The Downings Road Floating Barge Gardens

Aerial view of Downings Road Moorings – you can just about make out the 7X garden barges

I first came to the moorings where I lived for a few years to look after the unique gardens that were there.   The series of seven 23m floating barge gardens at Downings Road Moorings in London, SE1,  were devised by architect and moorings owner, Nick Lacey. The gardens have community value as the beautiful living walkways that link the various barges on the moorings together.  Horticulturally they are fascinating as living (and floating) roofs, which demonstrate that it is possible to grow a mature garden in relatively little soil (not more than 30cm).  They are also valuable to nature  by providing habitat for a range of wildlife including marine and land based birds, pollinators and other insects and invertebrates.

The Downings Road Floating Barge Gardens

Collectively the gardens contribute to the unique personality of the moorings.  They are much valued by the residents as well as by the wider public who have the opportunity to visit the gardens several times a year during open garden days.  Walking through a mature garden in the middle of the Thames is a remarkable experience, which inspires people time and time again to see the world through new eyes.

Garden barge ‘Scrip’.  All of the individual gardens have mature shrubs and even trees growing in very little soil with a variety of ever green, perennial and annual ground cover.

The barge gardens are full of texture and colour in summertime

As well as nectar producing flowers and sheltering shrubs and trees the gardens are managed organically to have as much interest for wildlife as possible.  Bird species spotted in the last year include a pair of blackbirds, a group of chattering goldfinch,  robins, wagtails, coal tits as well as nesting geese, ducks and moorhens.  Other wildlife includes a variety of butterflies, bees, ladybirds and other insects.  Some spots are left to grow wild and there are other devices to encourage wildlife such as small piles of logs and branches for insects and clumps of nettles for butterflies to lay their eggs.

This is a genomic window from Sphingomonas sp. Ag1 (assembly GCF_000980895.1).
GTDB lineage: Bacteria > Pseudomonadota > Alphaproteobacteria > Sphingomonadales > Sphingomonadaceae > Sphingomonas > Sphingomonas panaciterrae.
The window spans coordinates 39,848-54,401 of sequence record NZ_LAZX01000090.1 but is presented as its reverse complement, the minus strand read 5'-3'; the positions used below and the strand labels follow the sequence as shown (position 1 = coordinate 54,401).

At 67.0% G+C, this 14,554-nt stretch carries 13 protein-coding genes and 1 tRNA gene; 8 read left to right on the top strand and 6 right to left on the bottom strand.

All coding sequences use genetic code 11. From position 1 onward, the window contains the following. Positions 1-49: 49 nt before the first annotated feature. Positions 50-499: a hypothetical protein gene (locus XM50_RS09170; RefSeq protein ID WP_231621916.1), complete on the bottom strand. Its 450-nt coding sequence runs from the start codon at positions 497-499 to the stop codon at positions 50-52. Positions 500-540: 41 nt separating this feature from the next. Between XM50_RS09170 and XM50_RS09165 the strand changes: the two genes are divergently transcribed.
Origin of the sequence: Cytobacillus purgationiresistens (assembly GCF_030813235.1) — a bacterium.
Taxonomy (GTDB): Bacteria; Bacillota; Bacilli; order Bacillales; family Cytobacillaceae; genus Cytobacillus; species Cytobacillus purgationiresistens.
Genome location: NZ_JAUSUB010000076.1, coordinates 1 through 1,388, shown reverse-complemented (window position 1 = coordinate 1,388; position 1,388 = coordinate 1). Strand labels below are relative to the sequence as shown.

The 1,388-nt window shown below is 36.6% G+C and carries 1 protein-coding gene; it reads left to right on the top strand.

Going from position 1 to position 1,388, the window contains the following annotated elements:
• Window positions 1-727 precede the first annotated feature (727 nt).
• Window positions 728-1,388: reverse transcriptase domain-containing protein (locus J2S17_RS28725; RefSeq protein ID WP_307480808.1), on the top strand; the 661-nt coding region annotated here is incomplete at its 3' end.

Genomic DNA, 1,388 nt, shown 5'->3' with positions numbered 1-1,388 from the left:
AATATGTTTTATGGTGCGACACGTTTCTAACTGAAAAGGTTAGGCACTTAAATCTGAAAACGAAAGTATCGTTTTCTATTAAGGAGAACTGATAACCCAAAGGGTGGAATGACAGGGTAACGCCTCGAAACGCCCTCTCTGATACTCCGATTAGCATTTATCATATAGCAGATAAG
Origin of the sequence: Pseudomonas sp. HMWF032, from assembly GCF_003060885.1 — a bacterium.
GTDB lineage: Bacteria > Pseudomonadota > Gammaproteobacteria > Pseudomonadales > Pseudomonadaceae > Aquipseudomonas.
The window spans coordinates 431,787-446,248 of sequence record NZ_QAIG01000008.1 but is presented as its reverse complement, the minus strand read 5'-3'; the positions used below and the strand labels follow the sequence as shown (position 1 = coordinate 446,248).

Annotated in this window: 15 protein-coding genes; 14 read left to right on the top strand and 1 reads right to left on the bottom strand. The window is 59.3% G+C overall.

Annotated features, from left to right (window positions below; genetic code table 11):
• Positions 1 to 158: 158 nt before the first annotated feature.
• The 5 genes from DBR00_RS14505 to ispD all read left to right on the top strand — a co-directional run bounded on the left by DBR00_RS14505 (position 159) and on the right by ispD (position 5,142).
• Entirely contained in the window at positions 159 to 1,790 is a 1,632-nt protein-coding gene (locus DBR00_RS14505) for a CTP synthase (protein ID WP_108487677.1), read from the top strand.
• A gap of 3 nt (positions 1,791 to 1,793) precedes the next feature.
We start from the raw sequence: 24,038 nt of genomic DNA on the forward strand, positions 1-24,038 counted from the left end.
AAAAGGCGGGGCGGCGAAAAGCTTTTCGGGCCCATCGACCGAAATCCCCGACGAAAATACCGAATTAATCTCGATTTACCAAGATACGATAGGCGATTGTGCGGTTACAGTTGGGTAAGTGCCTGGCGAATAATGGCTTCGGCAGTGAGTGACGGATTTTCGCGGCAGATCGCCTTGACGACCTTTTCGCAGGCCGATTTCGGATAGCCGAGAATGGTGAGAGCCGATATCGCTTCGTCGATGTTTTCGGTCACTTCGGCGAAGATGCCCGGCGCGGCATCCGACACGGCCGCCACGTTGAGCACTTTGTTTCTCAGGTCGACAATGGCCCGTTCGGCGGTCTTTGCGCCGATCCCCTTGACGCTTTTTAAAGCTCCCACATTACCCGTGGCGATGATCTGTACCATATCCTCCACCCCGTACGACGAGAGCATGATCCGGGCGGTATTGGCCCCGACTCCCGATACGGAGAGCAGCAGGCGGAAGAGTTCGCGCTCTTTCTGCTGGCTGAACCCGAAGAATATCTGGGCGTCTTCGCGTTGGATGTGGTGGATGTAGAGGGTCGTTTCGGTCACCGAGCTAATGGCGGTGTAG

Nesting mother goose on garden barge ‘Surpass’


Sitting on this mast is one of a group of goldfinch that are regular visitors to the moorings

This coot couple nest on this rudder every year

No chemicals are used in the gardens at all  and weeds are either tolerated if they are not invasive, or hand picked or hoed out if they are. Caterpillars and insect pests are also tolerated, within reason, to attract natural predators or else are given a blast with washing up liquid or squeezed out if they become too invasive – which is rare.  The gardens are fed with home made nettle fertilizer, farmyard and chicken manure, powdered seaweed and seaweed drenches.  Organic peat free horse manure mulch is laid down each year to retain moisture, suppress weeds and nourish the soil.

Garden barge ‘Surpass’

The gardens work for their living across the seasons